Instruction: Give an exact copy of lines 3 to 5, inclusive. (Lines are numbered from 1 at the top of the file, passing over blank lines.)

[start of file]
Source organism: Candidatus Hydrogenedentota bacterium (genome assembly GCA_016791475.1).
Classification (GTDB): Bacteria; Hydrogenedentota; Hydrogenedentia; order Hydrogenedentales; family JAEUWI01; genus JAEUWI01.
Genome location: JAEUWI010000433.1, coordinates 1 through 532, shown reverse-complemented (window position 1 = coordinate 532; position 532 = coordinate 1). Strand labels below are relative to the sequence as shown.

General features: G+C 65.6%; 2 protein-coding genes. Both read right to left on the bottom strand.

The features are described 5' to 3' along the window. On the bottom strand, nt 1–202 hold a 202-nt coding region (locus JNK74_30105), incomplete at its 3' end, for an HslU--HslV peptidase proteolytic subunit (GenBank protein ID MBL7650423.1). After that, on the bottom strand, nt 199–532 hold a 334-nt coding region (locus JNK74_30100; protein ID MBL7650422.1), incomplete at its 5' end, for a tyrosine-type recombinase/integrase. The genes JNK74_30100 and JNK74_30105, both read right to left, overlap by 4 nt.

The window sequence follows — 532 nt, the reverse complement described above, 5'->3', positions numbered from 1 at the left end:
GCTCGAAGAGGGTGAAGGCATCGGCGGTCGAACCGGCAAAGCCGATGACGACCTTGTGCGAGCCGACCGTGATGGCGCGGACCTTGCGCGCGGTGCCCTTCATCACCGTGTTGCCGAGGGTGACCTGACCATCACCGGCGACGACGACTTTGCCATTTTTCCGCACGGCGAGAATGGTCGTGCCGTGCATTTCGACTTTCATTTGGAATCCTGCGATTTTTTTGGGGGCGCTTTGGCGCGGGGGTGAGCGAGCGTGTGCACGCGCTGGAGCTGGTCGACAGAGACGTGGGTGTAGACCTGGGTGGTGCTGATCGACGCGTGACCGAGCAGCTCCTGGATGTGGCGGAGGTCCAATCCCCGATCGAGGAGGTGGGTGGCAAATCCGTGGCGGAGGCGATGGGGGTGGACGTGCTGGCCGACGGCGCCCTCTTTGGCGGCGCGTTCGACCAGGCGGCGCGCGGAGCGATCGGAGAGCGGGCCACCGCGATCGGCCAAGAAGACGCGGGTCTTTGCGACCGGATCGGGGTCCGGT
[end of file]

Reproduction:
Genome location: JAEUWI010000433.1, coordinates 1 through 532, shown reverse-complemented (window position 1 = coordinate 532; position 532 = coordinate 1). Strand labels below are relative to the sequence as shown.

General features: G+C 65.6%; 2 protein-coding genes. Both read right to left on the bottom strand.

The features are described 5' to 3' along the window. On the bottom strand, nt 1–202 hold a 202-nt coding region (locus JNK74_30105), incomplete at its 3' end, for an HslU--HslV peptidase proteolytic subunit (GenBank protein ID MBL7650423.1). After that, on the bottom strand, nt 199–532 hold a 334-nt coding region (locus JNK74_30100; protein ID MBL7650422.1), incomplete at its 5' end, for a tyrosine-type recombinase/integrase. The genes JNK74_30100 and JNK74_30105, both read right to left, overlap by 4 nt.